The house at 24 Irving Street was originally built in 1893 as a two-family house by a grocer, Enoch Beane.
In 1927 the house met the need of an expanding Harvard University by converting to housing for students. Its twenty-four rooms (twelve in each dwelling unit) were divided up into forty-four lodging rooms. Most were designed for single occupancy, about seventy-five square feet in area, with baths across the hall.
In 1943 the house was sold to Frances and Vangel Misho who owned and occupied a large house on Kirkland Street where they rented a few rooms to travelers. They purchased the house at 24 Irving Street to expand their successful hotel business, The Kirkland Inn.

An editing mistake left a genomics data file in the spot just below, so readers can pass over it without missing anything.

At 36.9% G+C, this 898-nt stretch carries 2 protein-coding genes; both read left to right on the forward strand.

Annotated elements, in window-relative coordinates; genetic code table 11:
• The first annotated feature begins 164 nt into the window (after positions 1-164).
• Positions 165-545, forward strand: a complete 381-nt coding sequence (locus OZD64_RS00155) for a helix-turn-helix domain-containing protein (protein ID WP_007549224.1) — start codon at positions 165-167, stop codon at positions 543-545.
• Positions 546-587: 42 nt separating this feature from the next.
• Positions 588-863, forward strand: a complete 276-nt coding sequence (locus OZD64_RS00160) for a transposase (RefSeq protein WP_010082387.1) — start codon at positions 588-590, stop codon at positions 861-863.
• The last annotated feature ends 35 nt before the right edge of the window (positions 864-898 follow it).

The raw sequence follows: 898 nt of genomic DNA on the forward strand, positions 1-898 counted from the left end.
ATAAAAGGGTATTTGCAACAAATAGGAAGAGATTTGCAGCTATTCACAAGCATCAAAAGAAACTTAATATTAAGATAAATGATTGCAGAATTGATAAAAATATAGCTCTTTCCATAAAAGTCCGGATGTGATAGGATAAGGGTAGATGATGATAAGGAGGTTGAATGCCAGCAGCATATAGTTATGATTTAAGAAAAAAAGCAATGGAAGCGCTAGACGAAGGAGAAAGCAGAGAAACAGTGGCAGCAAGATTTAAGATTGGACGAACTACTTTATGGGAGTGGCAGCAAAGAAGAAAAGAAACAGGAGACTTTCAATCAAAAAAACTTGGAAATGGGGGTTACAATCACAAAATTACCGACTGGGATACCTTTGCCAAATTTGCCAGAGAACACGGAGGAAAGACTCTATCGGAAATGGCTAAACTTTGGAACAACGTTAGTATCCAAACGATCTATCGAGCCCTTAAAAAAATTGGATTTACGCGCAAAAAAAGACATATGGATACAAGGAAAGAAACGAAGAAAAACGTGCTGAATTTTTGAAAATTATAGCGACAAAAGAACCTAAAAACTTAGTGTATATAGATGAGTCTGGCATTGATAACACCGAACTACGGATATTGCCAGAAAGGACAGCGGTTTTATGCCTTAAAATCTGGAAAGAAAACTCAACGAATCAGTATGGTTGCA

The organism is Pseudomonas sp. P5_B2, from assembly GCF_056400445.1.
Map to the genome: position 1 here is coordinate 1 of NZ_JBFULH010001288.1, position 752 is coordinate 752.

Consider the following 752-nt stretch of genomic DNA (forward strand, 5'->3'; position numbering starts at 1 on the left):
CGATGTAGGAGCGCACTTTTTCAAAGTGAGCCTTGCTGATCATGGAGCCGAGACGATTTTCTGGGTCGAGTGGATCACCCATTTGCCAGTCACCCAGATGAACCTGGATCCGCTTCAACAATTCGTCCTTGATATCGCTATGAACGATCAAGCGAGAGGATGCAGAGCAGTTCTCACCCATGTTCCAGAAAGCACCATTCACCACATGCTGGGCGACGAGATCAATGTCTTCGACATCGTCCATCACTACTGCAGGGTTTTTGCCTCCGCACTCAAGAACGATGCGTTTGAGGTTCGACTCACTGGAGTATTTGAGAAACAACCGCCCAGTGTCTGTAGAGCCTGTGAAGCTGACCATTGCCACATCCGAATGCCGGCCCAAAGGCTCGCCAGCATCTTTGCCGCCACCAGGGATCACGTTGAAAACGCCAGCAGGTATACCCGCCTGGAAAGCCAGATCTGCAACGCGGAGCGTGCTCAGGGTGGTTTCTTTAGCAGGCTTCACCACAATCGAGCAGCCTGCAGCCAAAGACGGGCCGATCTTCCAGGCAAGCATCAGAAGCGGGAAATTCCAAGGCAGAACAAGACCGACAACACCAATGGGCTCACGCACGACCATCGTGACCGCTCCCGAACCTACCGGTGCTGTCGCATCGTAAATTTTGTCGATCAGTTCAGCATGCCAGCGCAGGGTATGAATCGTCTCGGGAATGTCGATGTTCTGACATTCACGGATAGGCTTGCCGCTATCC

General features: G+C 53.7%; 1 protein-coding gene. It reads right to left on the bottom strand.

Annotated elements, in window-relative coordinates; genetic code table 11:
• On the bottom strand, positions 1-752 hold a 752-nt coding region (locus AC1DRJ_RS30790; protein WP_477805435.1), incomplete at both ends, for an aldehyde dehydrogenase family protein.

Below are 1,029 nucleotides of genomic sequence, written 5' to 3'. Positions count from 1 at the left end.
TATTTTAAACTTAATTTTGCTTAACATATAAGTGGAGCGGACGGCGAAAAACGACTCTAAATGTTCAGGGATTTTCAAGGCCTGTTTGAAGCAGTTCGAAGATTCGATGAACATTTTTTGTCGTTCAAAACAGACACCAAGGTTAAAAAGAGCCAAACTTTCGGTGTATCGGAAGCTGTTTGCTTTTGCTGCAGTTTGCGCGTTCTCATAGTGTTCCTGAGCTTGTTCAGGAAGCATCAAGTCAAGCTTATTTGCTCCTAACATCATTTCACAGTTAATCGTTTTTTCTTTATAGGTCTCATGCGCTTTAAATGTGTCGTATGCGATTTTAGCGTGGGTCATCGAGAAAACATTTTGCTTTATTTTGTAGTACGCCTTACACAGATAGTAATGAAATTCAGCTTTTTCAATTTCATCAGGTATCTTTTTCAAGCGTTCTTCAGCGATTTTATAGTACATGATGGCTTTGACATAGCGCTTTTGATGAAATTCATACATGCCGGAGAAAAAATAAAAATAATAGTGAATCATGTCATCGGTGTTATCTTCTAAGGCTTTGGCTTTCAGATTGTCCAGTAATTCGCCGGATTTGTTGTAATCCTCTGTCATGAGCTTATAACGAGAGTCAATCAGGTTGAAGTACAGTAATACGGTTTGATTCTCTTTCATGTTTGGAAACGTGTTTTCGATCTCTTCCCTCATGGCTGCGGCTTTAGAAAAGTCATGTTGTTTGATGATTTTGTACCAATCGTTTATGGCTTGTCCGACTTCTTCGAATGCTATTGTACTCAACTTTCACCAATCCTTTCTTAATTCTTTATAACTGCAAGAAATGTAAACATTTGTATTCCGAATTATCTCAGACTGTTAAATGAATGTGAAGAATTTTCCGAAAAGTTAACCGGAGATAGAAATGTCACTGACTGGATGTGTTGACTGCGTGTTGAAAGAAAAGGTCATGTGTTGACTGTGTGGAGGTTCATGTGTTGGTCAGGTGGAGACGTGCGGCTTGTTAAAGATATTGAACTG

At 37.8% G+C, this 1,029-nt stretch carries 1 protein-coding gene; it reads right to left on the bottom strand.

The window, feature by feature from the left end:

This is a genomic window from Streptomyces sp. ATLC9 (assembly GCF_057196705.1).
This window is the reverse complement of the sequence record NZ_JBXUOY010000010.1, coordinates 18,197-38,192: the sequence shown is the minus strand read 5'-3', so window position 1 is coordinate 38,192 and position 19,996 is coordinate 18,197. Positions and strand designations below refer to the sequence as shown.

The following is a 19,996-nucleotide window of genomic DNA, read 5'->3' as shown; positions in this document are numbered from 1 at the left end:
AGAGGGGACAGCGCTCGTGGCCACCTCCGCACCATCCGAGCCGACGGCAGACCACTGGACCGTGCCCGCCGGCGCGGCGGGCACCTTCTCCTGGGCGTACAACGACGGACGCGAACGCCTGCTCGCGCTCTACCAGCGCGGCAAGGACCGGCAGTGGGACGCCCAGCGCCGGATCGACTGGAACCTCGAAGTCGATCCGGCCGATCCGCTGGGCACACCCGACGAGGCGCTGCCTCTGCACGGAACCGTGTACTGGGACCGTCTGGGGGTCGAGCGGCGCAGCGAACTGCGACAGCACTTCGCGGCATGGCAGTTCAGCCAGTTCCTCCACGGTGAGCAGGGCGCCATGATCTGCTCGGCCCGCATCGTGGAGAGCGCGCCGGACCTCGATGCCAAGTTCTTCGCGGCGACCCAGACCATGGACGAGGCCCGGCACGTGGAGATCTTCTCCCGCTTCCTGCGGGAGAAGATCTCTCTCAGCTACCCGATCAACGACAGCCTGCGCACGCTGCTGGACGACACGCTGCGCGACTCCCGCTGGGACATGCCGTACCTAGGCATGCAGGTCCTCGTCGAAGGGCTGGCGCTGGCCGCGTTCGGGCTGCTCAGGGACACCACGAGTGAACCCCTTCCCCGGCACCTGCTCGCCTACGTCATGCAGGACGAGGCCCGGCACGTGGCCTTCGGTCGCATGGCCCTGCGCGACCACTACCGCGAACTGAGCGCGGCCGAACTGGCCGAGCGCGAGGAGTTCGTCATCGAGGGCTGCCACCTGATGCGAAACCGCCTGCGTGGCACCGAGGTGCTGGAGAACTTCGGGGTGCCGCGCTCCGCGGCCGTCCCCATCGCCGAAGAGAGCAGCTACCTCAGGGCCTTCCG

For the first year, they continued to rent to Harvard students, but found them to be too rowdy and chose to accommodate Radcliffe students the following year. After one academic year with Cliffies, Frances Misho thought them even rowdier and converted 24 Irving Street to hotel use. So, since 1945 it has been accommodating the traveling public.
In the autumn of 1989, the current owners found the house still operating with faithful staff, but in need of a great deal of attention. The purchase was completed in July of 1990.
Since then, in several phases of renovation, we have made significant improvements to the house including systems for fire suppression and air conditioning, double-glazed windows, a ramp for wheel access and creating more rooms with private baths.
There is now another thirty years of history of the current ownership, but that is another chapter…